Tag: pellet

16
May

Titan’s Faster 3D Printing Highlight of RAPID 2017

The Titan Robotics team is back after an exciting week at the RAPID + TCT 2017 3D printing trade show in Pittsburgh. The annual show is the premier event for additive manufacturing technologies, with leaders in all areas of 3D printing gathering to unveil and discuss the latest advancements.

Titan Robotics garnered a lot of attention by showcasing two of our advanced hardware machines: The new pellet extrusion system for the Atlas and the multi-gantry Cronus.

Cronus at 2017 RAPID

Titan Robotics’ Cronus showcased in 3D Playground of 2017 RAPID + TCT Event

Titan Robotics’ booth at 2017 RAPID + TCT Event

The high flow-rate, large aperture pellet extruder was developed through a long standing partnership with Push Plastic, a leader in 3D printing filament production and advanced materials.

With over 35 years of injection molding and extrusion experience, Push Plastic designed and built the pellet extruder that is now being tested and executed on Titan Robotics’ large-format 3D printer model, the Atlas.

“Pellet extrusion systems are an exciting breakthrough in large scale 3D printing,” said Nick Booth, Owner of Push Plastic. “Because we have extensive knowledge in large-scale extrusion systems, it was a logical step for us to use our expertise to advance additive manufacturing technology.”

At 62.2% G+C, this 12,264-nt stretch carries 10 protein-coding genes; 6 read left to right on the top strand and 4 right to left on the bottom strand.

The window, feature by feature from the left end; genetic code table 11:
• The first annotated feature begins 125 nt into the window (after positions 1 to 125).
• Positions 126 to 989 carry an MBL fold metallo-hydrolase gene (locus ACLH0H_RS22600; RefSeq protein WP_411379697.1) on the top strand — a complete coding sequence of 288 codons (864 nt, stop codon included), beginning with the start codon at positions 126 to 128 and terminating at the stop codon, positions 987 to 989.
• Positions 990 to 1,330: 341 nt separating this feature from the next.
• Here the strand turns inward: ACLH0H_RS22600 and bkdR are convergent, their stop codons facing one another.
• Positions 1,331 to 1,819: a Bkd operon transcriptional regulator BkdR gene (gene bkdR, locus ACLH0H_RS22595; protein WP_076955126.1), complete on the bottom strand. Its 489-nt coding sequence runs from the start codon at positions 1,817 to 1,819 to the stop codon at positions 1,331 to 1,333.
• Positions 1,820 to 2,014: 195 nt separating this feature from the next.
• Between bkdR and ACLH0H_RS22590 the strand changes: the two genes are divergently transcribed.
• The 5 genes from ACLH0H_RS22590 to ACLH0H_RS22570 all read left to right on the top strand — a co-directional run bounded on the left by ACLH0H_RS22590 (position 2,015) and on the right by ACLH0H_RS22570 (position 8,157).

Watch Titan Robotics’ Video on Pellet Extrusion

Pellet extruder

Faster print times with pellet extrusion

Pellet extrusion increases production speed of large parts, with flow rates during printing reaching 5 pounds per hour.  This technology greatly expands the number of materials available to use in 3D printing, opening up opportunities for hundreds of injection-molding plastics to be used in additive manufacturing.

Pellets

Low cost plastic pellets for 3D printing

Titan Robotics has successfully printed in several advanced, pelletized-form materials that have previously not been successful in traditional filament 3D printing. These materials include polypropylene, glass-filled polycarbonate, polyethylene and recent successful field tests with the Chemson Group’s new AM/3DP specific PVC, 3DVinyl™.

“Being able to 3D print with PVC in both pellet and filament form opens up 3D printing to many industries that require a product that can withstand outdoor, harsh environments such as the oil and gas fields, agriculture and architecture,” said Titan Robotics Founder and CEO, Clay Guillory.

Pellet extrusion on Atlas 2.5In addition to the implementation of advanced thermoplastics, pellet 3D printing has the advantage of lower material costs. Plastic pellets range in cost from $1.50 to $6 per pound, compared to filament costs averaging $10 to $20 per pound.

“When you’re trying to create something, the last thing you want to worry about is material cost. Now I just hit print and if I don’t like it I just print it again. It’s that fast and that affordable,” said Guillory.

Combined with better materials, faster print times and lower costs, Titan Robotics believes pellet extrusion will be ideal for a greater number of industrial and professional uses, including aerospace, prostheses, construction, metal casting, and the oil and gas industry.

Read the latest news on Titan Robotics at 2017 RAPID + TCT